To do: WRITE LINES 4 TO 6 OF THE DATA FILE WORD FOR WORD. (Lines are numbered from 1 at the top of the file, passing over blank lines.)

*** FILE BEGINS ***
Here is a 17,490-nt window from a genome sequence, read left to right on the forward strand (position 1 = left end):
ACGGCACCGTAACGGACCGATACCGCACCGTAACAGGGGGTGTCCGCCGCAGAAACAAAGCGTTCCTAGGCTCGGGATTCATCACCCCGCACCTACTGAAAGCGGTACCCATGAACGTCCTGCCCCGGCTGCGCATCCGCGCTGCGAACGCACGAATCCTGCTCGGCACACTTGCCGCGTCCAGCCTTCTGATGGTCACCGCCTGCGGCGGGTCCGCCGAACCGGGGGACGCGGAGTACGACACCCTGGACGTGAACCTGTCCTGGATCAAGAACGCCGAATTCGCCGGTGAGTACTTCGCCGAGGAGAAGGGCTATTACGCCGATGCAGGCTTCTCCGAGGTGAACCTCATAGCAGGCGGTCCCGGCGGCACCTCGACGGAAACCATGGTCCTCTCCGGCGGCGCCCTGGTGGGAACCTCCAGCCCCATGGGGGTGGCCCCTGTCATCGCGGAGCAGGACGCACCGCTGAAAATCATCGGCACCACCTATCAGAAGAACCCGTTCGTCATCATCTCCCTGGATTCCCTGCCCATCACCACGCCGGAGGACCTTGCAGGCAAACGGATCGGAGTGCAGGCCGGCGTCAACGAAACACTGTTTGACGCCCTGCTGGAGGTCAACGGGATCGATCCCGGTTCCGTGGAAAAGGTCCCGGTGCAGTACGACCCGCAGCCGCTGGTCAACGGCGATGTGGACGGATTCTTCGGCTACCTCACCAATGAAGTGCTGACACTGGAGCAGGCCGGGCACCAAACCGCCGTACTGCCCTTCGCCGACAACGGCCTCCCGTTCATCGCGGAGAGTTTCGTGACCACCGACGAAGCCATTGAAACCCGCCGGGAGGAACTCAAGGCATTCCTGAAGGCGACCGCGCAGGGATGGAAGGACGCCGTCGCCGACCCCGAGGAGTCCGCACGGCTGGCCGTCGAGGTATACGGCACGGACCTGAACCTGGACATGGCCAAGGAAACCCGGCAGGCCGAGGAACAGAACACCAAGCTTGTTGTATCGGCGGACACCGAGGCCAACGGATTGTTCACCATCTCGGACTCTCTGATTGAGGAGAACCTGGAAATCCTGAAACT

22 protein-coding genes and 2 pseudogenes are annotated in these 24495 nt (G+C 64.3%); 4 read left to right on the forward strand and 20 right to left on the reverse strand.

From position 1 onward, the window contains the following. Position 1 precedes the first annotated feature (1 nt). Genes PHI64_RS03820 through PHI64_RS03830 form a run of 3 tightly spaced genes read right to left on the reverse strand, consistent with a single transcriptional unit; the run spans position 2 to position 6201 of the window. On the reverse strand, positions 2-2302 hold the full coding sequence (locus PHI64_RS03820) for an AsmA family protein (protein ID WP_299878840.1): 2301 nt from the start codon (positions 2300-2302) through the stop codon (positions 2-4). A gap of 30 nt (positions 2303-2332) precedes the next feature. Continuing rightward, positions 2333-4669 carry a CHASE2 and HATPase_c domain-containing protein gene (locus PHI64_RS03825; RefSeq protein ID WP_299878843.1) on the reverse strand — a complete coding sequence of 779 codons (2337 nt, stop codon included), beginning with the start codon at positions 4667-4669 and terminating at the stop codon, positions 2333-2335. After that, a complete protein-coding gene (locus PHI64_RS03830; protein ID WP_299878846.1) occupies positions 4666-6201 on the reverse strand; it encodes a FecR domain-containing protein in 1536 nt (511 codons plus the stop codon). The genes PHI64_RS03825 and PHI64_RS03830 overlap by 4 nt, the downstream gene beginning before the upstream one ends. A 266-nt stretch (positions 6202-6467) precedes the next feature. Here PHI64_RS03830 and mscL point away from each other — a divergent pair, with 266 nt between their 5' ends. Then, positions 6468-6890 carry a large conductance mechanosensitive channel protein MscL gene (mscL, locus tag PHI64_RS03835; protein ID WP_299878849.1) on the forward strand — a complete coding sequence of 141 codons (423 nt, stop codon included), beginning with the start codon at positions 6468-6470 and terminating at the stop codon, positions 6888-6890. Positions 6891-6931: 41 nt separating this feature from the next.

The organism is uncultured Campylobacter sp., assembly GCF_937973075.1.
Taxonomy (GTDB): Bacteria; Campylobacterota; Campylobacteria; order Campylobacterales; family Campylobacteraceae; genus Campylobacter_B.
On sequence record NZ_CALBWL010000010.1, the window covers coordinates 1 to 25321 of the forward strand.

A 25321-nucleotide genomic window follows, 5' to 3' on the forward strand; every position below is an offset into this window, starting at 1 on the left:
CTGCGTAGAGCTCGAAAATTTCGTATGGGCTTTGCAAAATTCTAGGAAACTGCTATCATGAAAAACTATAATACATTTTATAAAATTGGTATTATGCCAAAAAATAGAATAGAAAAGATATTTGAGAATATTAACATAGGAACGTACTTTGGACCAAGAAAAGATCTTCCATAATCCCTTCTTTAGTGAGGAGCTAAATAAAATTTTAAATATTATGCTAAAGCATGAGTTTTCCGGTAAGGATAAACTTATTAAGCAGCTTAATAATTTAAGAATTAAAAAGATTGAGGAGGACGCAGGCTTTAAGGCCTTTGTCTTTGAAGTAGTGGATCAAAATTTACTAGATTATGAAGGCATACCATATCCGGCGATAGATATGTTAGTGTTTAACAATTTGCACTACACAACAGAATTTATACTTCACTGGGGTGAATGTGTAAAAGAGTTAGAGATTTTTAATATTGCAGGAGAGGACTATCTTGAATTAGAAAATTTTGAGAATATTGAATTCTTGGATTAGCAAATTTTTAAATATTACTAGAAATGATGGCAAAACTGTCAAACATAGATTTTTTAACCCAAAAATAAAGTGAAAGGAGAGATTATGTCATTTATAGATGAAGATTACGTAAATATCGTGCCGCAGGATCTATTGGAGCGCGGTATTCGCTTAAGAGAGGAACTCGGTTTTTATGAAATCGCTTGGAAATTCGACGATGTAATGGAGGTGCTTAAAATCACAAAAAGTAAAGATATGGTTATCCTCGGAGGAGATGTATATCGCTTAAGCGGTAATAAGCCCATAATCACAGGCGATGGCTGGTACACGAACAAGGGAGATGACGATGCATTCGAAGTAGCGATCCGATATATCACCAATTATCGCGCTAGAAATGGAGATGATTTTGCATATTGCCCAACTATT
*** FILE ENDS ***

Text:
From position 1 onward, the window contains the following. Position 1 precedes the first annotated feature (1 nt). Genes PHI64_RS03820 through PHI64_RS03830 form a run of 3 tightly spaced genes read right to left on the reverse strand, consistent with a single transcriptional unit; the run spans position 2 to position 6201 of the window. On the reverse strand, positions 2-2302 hold the full coding sequence (locus PHI64_RS03820) for an AsmA family protein (protein ID WP_299878840.1): 2301 nt from the start codon (positions 2300-2302) through the stop codon (positions 2-4). A gap of 30 nt (positions 2303-2332) precedes the next feature. Continuing rightward, positions 2333-4669 carry a CHASE2 and HATPase_c domain-containing protein gene (locus PHI64_RS03825; RefSeq protein ID WP_299878843.1) on the reverse strand — a complete coding sequence of 779 codons (2337 nt, stop codon included), beginning with the start codon at positions 4667-4669 and terminating at the stop codon, positions 2333-2335. After that, a complete protein-coding gene (locus PHI64_RS03830; protein ID WP_299878846.1) occupies positions 4666-6201 on the reverse strand; it encodes a FecR domain-containing protein in 1536 nt (511 codons plus the stop codon). The genes PHI64_RS03825 and PHI64_RS03830 overlap by 4 nt, the downstream gene beginning before the upstream one ends. A 266-nt stretch (positions 6202-6467) precedes the next feature. Here PHI64_RS03830 and mscL point away from each other — a divergent pair, with 266 nt between their 5' ends. Then, positions 6468-6890 carry a large conductance mechanosensitive channel protein MscL gene (mscL, locus tag PHI64_RS03835; protein ID WP_299878849.1) on the forward strand — a complete coding sequence of 141 codons (423 nt, stop codon included), beginning with the start codon at positions 6468-6470 and terminating at the stop codon, positions 6888-6890. Positions 6891-6931: 41 nt separating this feature from the next.

The organism is uncultured Campylobacter sp., assembly GCF_937973075.1.
Taxonomy (GTDB): Bacteria; Campylobacterota; Campylobacteria; order Campylobacterales; family Campylobacteraceae; genus Campylobacter_B.